Author: Dan Blottenberger, flexword
I read a quick comic in TIME Magazine this morning that gave me a good chuckle. Since it is Monday morning, I figured I would spread the joy. The comic’s title is “Phonetically defined” by John Atkinson from the comic gallery Wrong Hands. Atkinson cleverly defines words based on their sound and not there actual meaning. For example, jargon means, “pertaining to a lost container” or army means, “possessing many upper appendages.”
Some more examples:
Pylon – a pastry-filled yard
Protractor – in favor of farm machinery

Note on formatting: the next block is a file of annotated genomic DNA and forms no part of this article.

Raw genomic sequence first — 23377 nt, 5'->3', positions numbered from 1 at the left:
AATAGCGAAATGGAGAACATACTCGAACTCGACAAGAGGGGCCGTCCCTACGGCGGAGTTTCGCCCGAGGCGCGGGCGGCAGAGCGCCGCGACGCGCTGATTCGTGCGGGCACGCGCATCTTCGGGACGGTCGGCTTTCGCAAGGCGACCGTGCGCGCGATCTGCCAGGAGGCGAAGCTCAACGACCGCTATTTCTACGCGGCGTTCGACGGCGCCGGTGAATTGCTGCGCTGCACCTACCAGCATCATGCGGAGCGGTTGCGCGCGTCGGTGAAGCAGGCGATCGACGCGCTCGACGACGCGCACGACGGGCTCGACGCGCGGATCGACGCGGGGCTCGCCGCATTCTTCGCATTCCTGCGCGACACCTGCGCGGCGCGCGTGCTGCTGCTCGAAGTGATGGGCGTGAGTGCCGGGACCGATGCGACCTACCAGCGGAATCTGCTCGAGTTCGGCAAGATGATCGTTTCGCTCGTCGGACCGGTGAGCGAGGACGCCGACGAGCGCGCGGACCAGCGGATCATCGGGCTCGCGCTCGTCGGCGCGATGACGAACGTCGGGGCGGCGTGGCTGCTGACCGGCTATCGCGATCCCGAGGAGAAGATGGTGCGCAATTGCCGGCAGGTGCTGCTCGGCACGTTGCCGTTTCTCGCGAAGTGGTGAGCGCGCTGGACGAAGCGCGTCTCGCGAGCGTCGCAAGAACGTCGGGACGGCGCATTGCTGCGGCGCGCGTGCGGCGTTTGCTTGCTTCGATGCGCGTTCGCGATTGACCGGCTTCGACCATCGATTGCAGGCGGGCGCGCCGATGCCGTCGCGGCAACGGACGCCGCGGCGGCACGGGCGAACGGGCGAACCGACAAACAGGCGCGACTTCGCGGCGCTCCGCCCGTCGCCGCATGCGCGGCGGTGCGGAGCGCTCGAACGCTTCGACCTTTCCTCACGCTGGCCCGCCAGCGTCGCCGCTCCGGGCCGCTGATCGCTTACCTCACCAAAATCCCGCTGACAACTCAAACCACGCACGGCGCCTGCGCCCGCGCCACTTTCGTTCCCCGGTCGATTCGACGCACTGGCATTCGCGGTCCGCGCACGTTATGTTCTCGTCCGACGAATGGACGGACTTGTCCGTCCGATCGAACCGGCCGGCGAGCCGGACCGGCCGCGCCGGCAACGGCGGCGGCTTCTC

Bunny – an abundance of baked rolls
Hammock – to ridicule a pork product
Despite it being Monday, I tried to think of a few of my own.
Support – Street slang for greeting a harbor
Baltimore – a consistent process at a driving range
Poetry – A tree named after a famous poet
Terrorists – Wounds on your carpals
Milestones – small rocks at a certain distance
Cartoon – The music you listen to in your vehicle
Bullet – A recommendation to charge into something.
Industry – A good place for a cat to hide
Perhaps, I am not as clever as the original. Can you think of any examples?